Belfast Zoo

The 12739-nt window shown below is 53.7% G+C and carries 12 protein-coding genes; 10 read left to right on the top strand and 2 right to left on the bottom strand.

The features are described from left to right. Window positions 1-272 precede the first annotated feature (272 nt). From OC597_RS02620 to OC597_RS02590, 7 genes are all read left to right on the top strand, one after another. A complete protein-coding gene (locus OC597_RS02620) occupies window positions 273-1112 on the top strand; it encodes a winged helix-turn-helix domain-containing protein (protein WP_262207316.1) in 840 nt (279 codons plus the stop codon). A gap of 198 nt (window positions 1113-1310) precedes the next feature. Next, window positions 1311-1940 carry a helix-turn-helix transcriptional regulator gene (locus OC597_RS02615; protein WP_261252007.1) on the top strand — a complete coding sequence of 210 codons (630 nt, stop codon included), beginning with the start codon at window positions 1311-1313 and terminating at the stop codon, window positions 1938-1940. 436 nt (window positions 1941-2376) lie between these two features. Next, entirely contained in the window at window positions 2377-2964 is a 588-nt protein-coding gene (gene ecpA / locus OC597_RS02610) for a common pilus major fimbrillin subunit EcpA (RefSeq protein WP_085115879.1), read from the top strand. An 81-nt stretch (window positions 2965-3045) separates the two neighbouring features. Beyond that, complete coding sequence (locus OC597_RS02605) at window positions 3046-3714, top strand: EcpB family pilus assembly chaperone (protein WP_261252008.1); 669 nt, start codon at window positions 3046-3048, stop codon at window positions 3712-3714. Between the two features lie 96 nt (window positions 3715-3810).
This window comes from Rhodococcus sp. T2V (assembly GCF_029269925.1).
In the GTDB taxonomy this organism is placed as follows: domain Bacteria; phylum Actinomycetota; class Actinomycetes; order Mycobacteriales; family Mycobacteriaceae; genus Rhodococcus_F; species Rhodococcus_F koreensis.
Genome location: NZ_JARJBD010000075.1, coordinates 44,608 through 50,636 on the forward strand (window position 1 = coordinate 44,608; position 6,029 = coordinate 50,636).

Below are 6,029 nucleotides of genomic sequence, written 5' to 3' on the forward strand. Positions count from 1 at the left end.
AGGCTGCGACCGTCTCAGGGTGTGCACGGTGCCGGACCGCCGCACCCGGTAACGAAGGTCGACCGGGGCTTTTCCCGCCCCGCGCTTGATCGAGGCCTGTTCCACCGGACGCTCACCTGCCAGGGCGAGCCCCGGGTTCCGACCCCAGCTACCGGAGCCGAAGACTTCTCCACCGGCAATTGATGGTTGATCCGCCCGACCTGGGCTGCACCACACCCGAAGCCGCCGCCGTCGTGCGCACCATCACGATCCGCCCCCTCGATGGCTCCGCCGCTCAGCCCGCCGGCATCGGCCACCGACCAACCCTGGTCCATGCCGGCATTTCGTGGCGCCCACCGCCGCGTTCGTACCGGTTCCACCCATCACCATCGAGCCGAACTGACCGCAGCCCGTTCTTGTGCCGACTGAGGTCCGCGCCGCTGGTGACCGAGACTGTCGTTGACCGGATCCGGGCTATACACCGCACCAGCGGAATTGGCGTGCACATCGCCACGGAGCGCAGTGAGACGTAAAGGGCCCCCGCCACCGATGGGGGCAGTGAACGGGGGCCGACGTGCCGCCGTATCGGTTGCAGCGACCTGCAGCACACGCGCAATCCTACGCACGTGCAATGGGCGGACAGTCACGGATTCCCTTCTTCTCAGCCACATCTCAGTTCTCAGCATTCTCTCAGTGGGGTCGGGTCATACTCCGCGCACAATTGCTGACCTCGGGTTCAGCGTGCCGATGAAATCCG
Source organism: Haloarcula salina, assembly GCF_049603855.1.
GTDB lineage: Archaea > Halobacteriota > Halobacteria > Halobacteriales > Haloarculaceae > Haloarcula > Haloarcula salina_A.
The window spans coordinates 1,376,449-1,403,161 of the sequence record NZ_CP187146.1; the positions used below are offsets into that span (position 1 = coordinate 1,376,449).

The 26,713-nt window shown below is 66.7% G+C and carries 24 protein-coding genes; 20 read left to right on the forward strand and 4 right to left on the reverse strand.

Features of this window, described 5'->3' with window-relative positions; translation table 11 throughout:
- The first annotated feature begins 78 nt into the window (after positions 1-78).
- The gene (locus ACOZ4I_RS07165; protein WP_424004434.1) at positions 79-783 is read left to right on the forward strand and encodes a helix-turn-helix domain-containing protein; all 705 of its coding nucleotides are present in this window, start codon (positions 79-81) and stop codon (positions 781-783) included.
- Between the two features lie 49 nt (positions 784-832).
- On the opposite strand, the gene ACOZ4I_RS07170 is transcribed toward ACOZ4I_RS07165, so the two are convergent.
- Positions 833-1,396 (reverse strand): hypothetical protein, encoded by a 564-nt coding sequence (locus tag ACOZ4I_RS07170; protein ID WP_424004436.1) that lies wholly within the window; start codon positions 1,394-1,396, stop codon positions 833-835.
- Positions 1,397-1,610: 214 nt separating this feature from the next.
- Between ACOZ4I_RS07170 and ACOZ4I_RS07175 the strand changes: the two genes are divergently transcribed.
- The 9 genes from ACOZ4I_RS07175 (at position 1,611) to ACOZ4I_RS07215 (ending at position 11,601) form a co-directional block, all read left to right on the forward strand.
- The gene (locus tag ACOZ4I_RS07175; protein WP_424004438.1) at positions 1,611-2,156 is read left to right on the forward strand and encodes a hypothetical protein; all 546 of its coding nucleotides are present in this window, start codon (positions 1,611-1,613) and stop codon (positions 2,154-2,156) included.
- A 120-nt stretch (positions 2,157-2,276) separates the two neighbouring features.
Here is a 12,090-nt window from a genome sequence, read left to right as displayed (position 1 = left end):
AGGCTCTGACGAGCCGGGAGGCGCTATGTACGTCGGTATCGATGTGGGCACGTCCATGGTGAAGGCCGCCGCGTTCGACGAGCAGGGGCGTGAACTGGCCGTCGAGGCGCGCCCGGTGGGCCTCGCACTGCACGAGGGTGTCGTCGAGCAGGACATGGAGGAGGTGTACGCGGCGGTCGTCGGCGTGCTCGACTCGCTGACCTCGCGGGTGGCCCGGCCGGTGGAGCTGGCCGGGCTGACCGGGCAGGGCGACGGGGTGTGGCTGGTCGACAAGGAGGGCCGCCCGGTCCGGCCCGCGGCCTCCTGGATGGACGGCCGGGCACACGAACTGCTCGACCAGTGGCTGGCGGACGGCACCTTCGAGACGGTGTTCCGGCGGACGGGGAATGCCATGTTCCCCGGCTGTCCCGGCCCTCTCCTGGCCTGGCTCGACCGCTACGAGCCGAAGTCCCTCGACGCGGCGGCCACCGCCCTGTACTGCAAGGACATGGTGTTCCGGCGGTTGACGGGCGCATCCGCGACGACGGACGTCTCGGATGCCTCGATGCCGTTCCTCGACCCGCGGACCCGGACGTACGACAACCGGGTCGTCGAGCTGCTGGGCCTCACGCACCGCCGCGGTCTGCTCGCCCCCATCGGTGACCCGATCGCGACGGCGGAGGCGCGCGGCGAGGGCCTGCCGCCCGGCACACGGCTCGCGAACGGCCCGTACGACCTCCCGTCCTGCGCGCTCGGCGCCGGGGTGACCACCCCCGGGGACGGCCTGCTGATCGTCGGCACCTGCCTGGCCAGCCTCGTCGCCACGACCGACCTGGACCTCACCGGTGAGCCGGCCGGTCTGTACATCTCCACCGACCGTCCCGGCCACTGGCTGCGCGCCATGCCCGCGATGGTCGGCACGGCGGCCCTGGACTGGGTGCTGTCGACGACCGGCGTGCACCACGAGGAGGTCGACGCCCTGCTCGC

Belfast Zoo From Wikipedia, the free encyclopedia Jump to: navigation, search Belfast Zoo Date opened 1933 Location Belfast, Northern Ireland Land area 55 acres (0.22 km 2) Coordinates 54°39'28.59"N 5°56'28.67"W Number of animals 1200+ Number of species 140 Website Belfast Zoological Gardens (Irish: Zú Béal Feirste) is a zoo in Belfast, Northern Ireland. [ edit] Recent developments The giraffe and zebra enclosure In 2005, the zoo survived a bid to have it closed. Councillor Chris McGimpsey from the Ulster Unionist Party raised the issue, citing the zoo's annual losses of £40,000 and his opposition to animal captivity. [ citation needed ] In February 2006, the zoo celebrated the birth of Benny, a Malayan Tapir. Benny is the fifth calf born at the zoo, as part of a worldwide breeding program to increase the numbers of the endangered animals. [ citation needed ] In June 2007, a Barbary Lion cub was born at the zoo. This was the first Barbary Lion to be born in Ireland. [ citation needed ] The cub was rejected by its mother and hand-reared at home by keeper Linda Frew. Lily the lion cub has been on display at the zoo since September 2007 with a Japanese Akita dog. Three baby giraffes, named Sallagh, Cotton and Moon, were born in July and August 2007. All three of the calves have been named after town names in Northern Ireland which begin with 'Bally'. Belfast Zoo's giraffes are all Rothschild's Giraffes and are part of a successful European Breeding Programme. Belfast Zoo has celebrated 28 giraffe births in the space of 12 years. Also in 2007, the zoo celebrated the arrival of three baby Ring-Tailed Lemurs (Bekily, Antanana, Rivo), a baby Moloch Gibbon (Belle), a baby Purple-Faced Langur (Len), a baby Lion-Tailed Macaque (Ripple), a Californian Sea Lion pup (Snickers) and a litter of Saddleback Pigs. In 2007, the zoo celebrated a record level of visitors with 258,000 people visiting the 55-acre (220,000 m 2) site [ citation needed ] In 2008, the zoo opened a new tropical rainforest which houses such animals as the Two-Toed Sloth, Red-footed tortoises and Rodrigues bats. The Rainforest House is a walk-through exhibition with tropical landscaping and a constant temperature of 27 degrees. [ citation needed ] Two white-nosed Coati have recently moved to Belfast zoo as well and are soon to be placed in the old red panda exhibit. The zoo has received funding to create a state-of-the-art visitor reception. [ citation needed ] The new entrance pavilion will include an upgraded souvenir shop, a visitors' centre, pay booths and a covered walkway to keep visitors dry in bad weather. The refurbishment will feature high-level roofing with plenty of natural light and interpretive panels showing current zoo events. There will also be multi-lingual signs and multimedia presentations showing the history of Belfast Zoo and wildlife in Northern Ireland. The current Zoovenir shop will double in size as a result of the upgrade and will offer a wider range of gifts. The zoo has been awarded £250,000 from the Tourism Development Scheme (TDS) from the Northern Ireland Tourist Board to build the new reception area. [ citation needed ] The council has donated a further £300,000 to help with the increase in visitor numbers, which topped 64,000 in April 2007. [ citation needed ] Building work on the new area began at the end of November 2007 and lasted approximately eight months. The new reception opened in July 2008. [ citation needed ] [ edit] Floral Hall Located within the grounds of the zoo is a 1930s art deco ballroom, the Floral Hall. In the 1960s the hall was a popular venue for visiting musical artists including Pink Floyd and The Small Faces. The hall has been derelict since the outbreak of the The Troubles in the 1970s. Belfast Buildings Preservation Trust are planning to renovate the building, although Belfast City Council have yet to provide any funding. A lengthy search for a wealthy entrepreneur to fund the redevelopment of the building has so far proved fruitless. [ edit]


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